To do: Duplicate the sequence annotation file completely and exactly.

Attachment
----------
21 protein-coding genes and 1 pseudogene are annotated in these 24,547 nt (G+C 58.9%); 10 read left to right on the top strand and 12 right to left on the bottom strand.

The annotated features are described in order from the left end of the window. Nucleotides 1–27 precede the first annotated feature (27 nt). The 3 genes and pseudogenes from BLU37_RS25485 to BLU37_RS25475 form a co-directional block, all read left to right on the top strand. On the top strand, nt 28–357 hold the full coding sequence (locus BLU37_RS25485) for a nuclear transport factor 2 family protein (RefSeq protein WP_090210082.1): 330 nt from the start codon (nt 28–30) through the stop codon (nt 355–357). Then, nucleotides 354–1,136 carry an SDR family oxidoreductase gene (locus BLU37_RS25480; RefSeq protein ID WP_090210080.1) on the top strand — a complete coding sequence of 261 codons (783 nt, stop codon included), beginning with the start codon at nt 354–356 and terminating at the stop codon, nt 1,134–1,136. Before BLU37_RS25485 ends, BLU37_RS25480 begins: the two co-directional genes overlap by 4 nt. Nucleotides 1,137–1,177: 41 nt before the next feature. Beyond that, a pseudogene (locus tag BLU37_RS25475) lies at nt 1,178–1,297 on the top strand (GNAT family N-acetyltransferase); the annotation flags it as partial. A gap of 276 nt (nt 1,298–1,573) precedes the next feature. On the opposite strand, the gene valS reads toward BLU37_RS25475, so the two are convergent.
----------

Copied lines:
21 protein-coding genes and 1 pseudogene are annotated in these 24,547 nt (G+C 58.9%); 10 read left to right on the top strand and 12 right to left on the bottom strand.

The annotated features are described in order from the left end of the window. Nucleotides 1–27 precede the first annotated feature (27 nt). The 3 genes and pseudogenes from BLU37_RS25485 to BLU37_RS25475 form a co-directional block, all read left to right on the top strand. On the top strand, nt 28–357 hold the full coding sequence (locus BLU37_RS25485) for a nuclear transport factor 2 family protein (RefSeq protein WP_090210082.1): 330 nt from the start codon (nt 28–30) through the stop codon (nt 355–357). Then, nucleotides 354–1,136 carry an SDR family oxidoreductase gene (locus BLU37_RS25480; RefSeq protein ID WP_090210080.1) on the top strand — a complete coding sequence of 261 codons (783 nt, stop codon included), beginning with the start codon at nt 354–356 and terminating at the stop codon, nt 1,134–1,136. Before BLU37_RS25485 ends, BLU37_RS25480 begins: the two co-directional genes overlap by 4 nt. Nucleotides 1,137–1,177: 41 nt before the next feature. Beyond that, a pseudogene (locus tag BLU37_RS25475) lies at nt 1,178–1,297 on the top strand (GNAT family N-acetyltransferase); the annotation flags it as partial. A gap of 276 nt (nt 1,298–1,573) precedes the next feature. On the opposite strand, the gene valS reads toward BLU37_RS25475, so the two are convergent.